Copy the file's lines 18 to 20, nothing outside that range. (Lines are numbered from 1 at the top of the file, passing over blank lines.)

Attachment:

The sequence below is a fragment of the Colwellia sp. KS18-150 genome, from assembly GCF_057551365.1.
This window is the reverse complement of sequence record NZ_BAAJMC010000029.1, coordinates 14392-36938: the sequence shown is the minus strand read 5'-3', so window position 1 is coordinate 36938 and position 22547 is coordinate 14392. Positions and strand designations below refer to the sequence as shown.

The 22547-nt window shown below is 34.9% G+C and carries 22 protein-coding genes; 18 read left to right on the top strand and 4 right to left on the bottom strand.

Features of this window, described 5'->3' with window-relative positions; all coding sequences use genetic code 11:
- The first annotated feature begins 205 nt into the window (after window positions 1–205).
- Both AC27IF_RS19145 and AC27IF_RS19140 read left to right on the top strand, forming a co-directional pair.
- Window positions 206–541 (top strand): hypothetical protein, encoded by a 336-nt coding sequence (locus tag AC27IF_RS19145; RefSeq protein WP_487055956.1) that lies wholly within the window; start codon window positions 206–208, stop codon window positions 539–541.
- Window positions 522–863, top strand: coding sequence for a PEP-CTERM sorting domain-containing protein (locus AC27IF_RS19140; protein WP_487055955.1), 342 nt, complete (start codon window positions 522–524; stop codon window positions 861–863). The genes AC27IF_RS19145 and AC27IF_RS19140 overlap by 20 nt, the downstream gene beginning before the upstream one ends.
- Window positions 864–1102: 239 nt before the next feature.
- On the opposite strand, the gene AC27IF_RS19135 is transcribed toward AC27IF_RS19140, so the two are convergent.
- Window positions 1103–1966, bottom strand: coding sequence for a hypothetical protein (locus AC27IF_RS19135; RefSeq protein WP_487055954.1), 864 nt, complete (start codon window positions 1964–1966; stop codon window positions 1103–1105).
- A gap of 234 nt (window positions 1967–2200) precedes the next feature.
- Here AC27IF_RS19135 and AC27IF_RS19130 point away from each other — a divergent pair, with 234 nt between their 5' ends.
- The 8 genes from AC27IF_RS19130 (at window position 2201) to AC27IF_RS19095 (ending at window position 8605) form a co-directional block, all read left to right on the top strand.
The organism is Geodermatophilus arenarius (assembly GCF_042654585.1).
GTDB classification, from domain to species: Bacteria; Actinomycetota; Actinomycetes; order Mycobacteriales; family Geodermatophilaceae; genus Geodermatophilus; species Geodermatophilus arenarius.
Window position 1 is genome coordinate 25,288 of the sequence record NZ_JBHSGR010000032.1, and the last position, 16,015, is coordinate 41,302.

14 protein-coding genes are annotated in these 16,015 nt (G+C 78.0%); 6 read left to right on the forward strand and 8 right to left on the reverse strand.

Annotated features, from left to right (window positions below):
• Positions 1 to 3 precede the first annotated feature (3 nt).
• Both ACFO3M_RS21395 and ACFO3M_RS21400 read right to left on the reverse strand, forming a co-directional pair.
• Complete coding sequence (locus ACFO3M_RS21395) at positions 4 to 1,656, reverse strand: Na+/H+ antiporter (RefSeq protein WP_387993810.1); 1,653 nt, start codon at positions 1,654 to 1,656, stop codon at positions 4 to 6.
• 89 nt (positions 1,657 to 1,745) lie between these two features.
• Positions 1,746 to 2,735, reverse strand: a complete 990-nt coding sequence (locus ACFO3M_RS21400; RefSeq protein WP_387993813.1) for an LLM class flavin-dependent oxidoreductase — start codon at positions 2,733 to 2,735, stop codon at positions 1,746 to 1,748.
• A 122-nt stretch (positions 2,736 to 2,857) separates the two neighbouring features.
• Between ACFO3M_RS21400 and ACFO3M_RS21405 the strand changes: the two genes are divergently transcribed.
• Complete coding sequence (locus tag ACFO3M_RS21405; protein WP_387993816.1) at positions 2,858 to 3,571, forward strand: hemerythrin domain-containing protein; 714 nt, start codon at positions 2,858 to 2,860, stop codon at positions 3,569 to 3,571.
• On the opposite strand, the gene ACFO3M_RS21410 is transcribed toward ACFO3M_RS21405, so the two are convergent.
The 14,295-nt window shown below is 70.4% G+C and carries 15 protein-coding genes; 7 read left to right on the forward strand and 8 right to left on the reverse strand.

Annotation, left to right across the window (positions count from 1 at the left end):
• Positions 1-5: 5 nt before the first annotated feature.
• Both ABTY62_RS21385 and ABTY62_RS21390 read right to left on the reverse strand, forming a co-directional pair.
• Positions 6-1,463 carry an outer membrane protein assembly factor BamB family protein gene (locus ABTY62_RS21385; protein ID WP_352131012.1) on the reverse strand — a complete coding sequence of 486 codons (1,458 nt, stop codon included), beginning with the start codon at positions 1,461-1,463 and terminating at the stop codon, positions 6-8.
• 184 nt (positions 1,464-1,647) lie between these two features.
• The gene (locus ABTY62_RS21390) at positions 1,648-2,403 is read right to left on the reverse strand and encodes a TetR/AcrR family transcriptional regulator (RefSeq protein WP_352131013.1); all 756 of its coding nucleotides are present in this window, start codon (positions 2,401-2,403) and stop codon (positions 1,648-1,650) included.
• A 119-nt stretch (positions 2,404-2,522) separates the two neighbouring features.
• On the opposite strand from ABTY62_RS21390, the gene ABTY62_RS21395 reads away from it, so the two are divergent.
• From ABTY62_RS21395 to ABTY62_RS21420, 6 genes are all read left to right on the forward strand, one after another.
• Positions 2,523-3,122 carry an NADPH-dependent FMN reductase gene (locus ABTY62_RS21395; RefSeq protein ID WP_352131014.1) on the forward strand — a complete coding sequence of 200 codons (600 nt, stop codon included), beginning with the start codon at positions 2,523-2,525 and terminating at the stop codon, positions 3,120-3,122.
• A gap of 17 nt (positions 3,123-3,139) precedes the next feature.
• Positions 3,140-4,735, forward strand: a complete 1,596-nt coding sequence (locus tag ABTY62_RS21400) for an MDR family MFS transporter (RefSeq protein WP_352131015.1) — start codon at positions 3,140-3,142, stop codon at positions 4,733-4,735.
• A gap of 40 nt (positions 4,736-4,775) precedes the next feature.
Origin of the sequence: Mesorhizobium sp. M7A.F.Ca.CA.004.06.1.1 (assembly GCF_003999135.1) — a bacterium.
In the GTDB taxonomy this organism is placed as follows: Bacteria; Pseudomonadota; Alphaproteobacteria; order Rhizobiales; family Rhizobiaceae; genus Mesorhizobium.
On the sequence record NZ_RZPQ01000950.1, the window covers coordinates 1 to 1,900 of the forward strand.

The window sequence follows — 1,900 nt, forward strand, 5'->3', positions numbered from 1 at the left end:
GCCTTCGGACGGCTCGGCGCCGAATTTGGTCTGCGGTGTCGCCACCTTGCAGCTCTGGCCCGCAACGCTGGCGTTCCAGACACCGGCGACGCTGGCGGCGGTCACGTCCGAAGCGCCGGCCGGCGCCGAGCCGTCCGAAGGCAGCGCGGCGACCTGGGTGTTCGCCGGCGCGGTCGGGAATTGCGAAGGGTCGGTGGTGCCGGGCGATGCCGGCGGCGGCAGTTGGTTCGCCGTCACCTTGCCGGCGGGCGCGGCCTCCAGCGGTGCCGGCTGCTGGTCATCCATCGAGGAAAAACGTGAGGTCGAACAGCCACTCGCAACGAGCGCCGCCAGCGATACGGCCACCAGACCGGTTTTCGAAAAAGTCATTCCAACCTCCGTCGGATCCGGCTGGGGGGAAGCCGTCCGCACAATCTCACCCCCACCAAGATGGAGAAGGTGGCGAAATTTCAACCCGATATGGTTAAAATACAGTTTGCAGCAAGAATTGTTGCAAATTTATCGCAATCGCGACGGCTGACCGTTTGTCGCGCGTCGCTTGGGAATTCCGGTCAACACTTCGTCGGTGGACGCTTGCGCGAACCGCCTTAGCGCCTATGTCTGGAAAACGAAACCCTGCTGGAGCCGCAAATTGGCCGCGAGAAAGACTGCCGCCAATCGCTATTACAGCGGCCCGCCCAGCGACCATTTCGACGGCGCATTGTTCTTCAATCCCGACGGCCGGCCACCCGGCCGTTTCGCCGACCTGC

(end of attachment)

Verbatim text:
14 protein-coding genes are annotated in these 16,015 nt (G+C 78.0%); 6 read left to right on the forward strand and 8 right to left on the reverse strand.

Annotated features, from left to right (window positions below):
• Positions 1 to 3 precede the first annotated feature (3 nt).